The Battle of Jena: Opposition to “Socialist” Urban Planning in the German Democratic Republic

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Jena, as a medium-sized city within the German Democratic Republic, confronted the socialist regime’s determination to build a massive skyscraper within the intimate urban core in 1968-1969. Functionally planned as a research facility for the VEB Zeiss, the central government in Berlin also intended the “tower” to symbolize architecturally the victory of socialism in Germany. Townsfolk, who identified collectively, professionally, and individually with the historic town, mobilized as best they could to save as much of their familiar inner city as possible. They could not prevent the construction of the skyscraper, but they did succeed in limiting some of the regime’s other urbanist plans. In the process, they experimented with a variety of oppositional forms that protestors later used in other cities. This article suggests that the existing urban environment symbolically presented an alternative to the socialist revolution and became a rallying point for opponents of the regime.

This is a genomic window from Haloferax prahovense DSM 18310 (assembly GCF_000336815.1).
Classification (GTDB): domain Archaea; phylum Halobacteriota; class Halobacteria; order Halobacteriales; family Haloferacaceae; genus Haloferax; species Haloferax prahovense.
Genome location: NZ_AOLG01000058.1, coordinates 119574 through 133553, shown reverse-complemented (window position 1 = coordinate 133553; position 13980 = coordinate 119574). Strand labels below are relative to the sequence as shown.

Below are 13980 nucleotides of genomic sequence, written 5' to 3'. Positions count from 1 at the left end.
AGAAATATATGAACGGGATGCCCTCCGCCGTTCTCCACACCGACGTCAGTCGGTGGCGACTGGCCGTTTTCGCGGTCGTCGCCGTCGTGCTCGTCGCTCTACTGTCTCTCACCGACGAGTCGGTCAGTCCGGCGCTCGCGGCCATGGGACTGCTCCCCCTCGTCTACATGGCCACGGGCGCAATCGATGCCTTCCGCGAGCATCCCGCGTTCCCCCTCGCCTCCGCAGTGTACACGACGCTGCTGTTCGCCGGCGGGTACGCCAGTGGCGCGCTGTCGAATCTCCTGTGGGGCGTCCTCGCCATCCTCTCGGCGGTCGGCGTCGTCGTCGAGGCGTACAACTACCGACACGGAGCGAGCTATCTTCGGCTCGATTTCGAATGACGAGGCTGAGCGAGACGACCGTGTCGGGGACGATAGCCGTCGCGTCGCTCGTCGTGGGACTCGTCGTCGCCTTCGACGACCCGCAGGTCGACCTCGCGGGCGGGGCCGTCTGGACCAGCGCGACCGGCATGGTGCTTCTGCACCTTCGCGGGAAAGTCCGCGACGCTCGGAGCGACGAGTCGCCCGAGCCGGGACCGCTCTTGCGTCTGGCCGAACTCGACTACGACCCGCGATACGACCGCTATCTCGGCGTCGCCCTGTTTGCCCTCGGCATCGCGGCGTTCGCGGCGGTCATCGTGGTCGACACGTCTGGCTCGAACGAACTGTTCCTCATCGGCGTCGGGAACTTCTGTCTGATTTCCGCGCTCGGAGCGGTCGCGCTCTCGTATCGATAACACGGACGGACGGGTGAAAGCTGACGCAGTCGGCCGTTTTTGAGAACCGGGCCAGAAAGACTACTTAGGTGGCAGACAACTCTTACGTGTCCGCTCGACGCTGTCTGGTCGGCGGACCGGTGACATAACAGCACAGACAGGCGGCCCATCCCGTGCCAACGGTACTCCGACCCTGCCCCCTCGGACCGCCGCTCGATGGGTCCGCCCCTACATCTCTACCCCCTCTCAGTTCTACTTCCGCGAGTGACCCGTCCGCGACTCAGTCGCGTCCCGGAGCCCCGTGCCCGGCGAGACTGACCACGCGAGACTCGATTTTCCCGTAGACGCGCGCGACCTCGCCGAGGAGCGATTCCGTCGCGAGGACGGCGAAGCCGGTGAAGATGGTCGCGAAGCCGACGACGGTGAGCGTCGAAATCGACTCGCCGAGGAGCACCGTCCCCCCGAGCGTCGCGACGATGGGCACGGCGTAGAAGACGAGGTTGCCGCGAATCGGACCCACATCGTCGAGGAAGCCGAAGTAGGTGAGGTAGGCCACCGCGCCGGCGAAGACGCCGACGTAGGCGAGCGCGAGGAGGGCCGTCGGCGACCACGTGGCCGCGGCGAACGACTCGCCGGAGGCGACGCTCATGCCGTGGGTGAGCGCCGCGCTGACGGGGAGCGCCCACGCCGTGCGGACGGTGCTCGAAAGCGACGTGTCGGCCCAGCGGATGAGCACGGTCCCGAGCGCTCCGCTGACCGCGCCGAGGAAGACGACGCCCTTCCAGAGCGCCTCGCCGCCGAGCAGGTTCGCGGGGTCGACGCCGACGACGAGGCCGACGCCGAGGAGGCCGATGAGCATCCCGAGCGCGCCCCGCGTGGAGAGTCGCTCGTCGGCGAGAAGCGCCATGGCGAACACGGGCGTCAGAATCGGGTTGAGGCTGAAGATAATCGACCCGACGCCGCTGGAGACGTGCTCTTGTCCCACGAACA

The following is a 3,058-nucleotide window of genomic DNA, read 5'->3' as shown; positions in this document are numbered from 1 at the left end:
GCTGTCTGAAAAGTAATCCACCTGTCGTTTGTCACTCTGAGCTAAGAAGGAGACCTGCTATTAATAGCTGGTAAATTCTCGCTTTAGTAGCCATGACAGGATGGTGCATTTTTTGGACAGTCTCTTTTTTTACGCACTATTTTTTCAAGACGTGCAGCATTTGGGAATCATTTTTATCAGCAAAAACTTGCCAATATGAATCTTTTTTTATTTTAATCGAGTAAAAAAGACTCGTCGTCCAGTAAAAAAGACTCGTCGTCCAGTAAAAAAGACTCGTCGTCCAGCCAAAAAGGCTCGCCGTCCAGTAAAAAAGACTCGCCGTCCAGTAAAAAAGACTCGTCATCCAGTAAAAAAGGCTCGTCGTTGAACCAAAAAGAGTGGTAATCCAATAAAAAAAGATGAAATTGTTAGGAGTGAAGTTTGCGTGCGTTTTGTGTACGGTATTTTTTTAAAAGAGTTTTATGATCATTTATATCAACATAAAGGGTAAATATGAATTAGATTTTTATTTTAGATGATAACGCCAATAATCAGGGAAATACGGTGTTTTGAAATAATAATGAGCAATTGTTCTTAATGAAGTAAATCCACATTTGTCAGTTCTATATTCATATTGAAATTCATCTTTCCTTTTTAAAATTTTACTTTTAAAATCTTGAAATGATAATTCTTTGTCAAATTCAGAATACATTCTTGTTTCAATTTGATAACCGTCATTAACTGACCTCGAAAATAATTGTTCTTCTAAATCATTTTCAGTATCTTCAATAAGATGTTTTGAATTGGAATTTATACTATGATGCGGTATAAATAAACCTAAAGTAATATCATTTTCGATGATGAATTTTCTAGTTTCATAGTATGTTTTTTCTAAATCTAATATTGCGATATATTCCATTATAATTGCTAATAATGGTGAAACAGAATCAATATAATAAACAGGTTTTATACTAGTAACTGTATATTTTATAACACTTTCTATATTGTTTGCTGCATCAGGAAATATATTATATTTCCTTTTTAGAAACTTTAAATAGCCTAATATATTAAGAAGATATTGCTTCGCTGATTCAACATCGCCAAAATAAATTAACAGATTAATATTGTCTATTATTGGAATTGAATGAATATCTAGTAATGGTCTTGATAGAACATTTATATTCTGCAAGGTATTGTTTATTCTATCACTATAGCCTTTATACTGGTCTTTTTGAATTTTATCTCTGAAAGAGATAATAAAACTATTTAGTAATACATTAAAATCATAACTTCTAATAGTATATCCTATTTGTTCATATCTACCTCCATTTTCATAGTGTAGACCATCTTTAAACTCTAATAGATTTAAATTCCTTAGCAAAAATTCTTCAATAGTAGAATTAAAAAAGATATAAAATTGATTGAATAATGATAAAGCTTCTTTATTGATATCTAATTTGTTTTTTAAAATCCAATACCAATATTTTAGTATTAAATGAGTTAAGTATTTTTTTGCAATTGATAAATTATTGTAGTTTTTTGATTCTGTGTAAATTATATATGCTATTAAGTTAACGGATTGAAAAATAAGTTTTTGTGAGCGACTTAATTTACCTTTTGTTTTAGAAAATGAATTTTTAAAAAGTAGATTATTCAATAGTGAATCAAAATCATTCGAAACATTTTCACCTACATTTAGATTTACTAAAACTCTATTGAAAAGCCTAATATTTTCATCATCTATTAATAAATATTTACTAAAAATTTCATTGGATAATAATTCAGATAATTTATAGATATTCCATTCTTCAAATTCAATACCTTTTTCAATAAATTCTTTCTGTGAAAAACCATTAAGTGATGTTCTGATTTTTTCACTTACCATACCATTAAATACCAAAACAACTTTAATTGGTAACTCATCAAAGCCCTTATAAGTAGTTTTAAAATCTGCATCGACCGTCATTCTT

This article was originally published in Journal of Urban History. The full-text article from the publisher can be found here.

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Journal of Urban History


© 2006 Sage Publications